As we walk Meisyn's medical maze we see that while we did not know, did not have an inkling of what her medical issues would involve, there was direction in where Meisyn landed in a family.
We had more specialists to visit today. We will also get to visit a pulmonologist. Meisyn's muscles around her lungs aren't so spectacular. She starts her training with an occupational therapist on Thursday. She and Jaeya both had 4 vials of blood drawn for more tests than I can remember. You can see from their pictures how brave they tried to be. What warrior girls!
Meisyn also will have to have a muscle strength test done under sedation at Primary Children's Medical Center. They will at the same time pull her 5 rotten teeth out. With her lungs the way they are, sedation is more dangerous for her than for other children.
Collagen IV myopathies are not common...and yet....and yet....we have learned that one of the leading researchers and experts in this specific field....is...in....our...backyard. I have pasted his bio below. Dr. Butterfield is going to be a most important person in our journey. "His current efforts are in characterization of genotype/phenotype relationships and molecular pathogenesis in collagen VI myopathies. He has an interest in all types of neurogenetic and neuromuscular disorders with an emphasis on muscular dystrophies of childhood onset."
How did a child with rare collagen VI muscular dystrophy end up in UTAH with an expert in this field as her doctor???? One of those tender mercies that confirm our Meisyn is meant to be here.
Jaeya sees the geneticist, nutritionist, audiologist, and OI specialist again tomorrow. Then she begins her first pamidronate IV treatment on Thursday. Caden will be infused in one day but because Jaeya is so tiny she will take two days. They prefer to do it over a three day period but as we live 4 hours from the hospital have shortened it to two. She also has a referral to the endocronologist.
Upon finishing day one of our four day medical treatment marathon, Jaeya declared, "Oh my goodness! Too much doctor! Jaeya no like so much doctor!" It got even better when she finally understood that the 5 vials we brought home are for her stool specimens. She wrinkled her face and said, "Really?? Really, really? Why doctor want? Doctor eat it???? Oh my goodness, oh my goodness. That disussing! (disgusting)" She just cracks me up. At the blood draw the nurse made a big deal of Meisyn being such a big girl and not crying. Jaeya was her typical anxiety ridden self and worried it would be "oooochy". When the nurse asked, "Are you going to be a big girl too?" Jaeya promptly replied, "NO! Jaeya no big. Jaeya velly, velly small girl". But she ended up doing awesome and didn't cry. The worry always eats her up more than the reality.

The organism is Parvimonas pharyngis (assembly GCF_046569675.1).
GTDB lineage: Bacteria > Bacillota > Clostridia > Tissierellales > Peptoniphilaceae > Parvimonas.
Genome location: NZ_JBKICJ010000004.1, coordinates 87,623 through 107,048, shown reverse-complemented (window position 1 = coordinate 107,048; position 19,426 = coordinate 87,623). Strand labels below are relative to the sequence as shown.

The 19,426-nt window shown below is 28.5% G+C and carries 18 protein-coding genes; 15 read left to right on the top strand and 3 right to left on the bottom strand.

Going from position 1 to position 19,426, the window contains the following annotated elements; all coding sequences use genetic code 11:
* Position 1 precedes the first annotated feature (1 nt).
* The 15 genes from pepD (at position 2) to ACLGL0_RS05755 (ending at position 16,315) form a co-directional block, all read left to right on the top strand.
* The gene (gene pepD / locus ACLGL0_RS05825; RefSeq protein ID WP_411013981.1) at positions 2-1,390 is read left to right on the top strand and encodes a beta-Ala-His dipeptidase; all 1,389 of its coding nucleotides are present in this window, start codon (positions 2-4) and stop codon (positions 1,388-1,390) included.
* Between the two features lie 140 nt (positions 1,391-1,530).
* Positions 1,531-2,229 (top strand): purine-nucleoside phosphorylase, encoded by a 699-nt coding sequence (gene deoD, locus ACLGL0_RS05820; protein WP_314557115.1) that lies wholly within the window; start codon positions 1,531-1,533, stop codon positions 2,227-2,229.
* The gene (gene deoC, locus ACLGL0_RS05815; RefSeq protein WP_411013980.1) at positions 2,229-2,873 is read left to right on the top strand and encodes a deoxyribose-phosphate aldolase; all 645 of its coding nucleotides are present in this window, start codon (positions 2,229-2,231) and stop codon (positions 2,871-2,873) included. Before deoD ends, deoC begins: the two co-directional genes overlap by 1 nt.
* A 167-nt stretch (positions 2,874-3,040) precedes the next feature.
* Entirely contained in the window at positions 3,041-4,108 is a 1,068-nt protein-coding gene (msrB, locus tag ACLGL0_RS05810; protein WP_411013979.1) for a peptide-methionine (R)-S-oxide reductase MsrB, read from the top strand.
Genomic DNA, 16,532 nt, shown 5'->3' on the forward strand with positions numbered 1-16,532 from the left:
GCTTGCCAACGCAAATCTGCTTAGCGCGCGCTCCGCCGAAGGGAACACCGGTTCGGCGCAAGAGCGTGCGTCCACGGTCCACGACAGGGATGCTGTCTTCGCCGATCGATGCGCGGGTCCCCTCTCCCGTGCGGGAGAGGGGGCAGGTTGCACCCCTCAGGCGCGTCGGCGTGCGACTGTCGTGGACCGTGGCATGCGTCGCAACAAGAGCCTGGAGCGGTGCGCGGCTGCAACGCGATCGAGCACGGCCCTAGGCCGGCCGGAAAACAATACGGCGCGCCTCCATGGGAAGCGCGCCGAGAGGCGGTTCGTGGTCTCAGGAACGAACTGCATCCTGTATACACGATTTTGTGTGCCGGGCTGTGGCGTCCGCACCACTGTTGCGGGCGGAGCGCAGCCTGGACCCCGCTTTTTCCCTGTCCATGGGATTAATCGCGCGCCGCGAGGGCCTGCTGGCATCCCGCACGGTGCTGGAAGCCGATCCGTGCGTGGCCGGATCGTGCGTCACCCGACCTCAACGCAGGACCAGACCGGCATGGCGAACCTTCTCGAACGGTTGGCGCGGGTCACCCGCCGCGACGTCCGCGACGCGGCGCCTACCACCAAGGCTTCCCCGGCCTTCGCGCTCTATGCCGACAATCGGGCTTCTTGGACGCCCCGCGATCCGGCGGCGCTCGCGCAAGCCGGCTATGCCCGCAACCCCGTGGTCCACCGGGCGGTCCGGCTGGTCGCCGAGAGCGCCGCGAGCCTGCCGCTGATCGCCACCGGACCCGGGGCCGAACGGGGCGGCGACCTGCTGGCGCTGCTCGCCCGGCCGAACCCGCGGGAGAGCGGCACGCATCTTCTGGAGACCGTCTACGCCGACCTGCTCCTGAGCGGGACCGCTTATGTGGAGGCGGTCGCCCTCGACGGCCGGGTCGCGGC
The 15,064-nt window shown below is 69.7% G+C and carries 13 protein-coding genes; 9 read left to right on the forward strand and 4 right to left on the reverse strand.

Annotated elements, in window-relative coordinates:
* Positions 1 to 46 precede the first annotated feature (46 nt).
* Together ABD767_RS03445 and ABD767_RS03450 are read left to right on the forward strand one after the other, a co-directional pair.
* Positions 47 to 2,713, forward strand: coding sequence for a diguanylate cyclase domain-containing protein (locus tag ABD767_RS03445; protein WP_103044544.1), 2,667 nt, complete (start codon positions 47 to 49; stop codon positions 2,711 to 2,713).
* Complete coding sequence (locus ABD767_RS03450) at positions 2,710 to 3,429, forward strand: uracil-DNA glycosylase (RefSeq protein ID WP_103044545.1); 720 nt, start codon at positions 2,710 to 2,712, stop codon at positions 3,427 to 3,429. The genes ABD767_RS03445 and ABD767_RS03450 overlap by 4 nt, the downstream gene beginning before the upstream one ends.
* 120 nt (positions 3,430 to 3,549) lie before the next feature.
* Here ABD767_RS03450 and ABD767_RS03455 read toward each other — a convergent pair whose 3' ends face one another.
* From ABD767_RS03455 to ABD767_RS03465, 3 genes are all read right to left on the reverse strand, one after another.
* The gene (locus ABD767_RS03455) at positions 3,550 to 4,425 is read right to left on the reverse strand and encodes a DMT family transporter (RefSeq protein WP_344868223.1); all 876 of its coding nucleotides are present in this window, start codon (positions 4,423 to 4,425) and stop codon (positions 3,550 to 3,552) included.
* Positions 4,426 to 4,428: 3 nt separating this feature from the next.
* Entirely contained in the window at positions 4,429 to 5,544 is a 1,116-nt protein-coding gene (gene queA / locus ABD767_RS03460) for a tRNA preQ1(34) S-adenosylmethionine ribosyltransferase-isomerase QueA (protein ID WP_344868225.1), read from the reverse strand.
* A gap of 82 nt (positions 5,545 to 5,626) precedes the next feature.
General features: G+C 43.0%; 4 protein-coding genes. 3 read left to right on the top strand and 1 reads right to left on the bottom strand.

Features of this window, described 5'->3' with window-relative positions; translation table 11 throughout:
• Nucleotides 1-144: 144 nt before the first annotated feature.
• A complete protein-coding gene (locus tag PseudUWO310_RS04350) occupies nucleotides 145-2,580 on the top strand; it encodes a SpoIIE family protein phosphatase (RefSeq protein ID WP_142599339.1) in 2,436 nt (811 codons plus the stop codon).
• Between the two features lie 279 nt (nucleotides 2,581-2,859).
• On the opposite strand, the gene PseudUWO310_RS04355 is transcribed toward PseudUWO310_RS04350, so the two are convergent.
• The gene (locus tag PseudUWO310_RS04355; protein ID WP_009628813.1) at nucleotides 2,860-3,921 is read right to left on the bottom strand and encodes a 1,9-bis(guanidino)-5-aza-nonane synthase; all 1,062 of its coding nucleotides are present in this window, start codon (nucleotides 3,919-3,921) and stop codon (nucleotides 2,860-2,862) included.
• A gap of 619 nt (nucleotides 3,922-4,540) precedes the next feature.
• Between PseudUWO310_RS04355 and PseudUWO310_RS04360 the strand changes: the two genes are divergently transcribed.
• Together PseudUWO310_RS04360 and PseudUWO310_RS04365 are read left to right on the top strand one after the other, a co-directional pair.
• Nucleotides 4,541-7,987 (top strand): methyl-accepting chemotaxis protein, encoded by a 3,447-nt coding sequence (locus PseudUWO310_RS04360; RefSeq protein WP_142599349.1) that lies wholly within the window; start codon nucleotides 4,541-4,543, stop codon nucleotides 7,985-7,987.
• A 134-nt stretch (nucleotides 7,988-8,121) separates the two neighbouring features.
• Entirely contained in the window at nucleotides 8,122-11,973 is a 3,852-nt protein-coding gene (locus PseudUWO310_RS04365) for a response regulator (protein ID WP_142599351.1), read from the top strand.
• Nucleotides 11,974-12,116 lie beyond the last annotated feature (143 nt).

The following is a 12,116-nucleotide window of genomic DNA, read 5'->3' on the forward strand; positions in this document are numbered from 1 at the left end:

So tomorrow we shall see what day 2 brings us.
Russell Butterfield, MD, PhD
Instructor, Departments of Neurology and Pediatrics
- BS (Microbiology), Brigham Young University
- MD (Medicine), University of Illinois
- PhD (Genetics), University of Illinois
- Residency-Pediatrics; University of Utah, School of Medicine
- Residency-Child Neurology; University of Utah, School of Medicine
Pediatric neurology, neuromuscular disorders, neurogenetics, metabolic and mitochondrial disorders
Genetic aspects of disorders of muscle including myopathies and muscular dystrophies, with particular interest in collagen VI myopathies (Ullrich congenital muscular dystrophy and Bethlem myopathy)
Dr. Russell Butterfield is an Instructor in the Departments of Pediatrics and Neurology at the University Of Utah School Of Medicine. After receiving his B.S. in Microbiology from Brigham Young University, he joined the Medical Scholars Program at the University of Illinois at Urbana-Champaign. He completed his PhD training in mammalian genetics, studying genetic aspects of organ-specific autoimmunity. After completion of medical school he moved west to the University of Utah, School of Medicine where he completed training in Pediatrics and Child Neurology.
Dr. Butterfield is a Muscular Dystrophy Association Fellow under the Clinical Research Training Grant, supporting his study of neuromuscular disorders. His current efforts are in characterization of genotype/phenotype relationships and molecular pathogenesis in collagen VI myopathies. He has an interest in all types of neurogenetic and neuromuscular disorders with an emphasis on muscular dystrophies of childhood onset.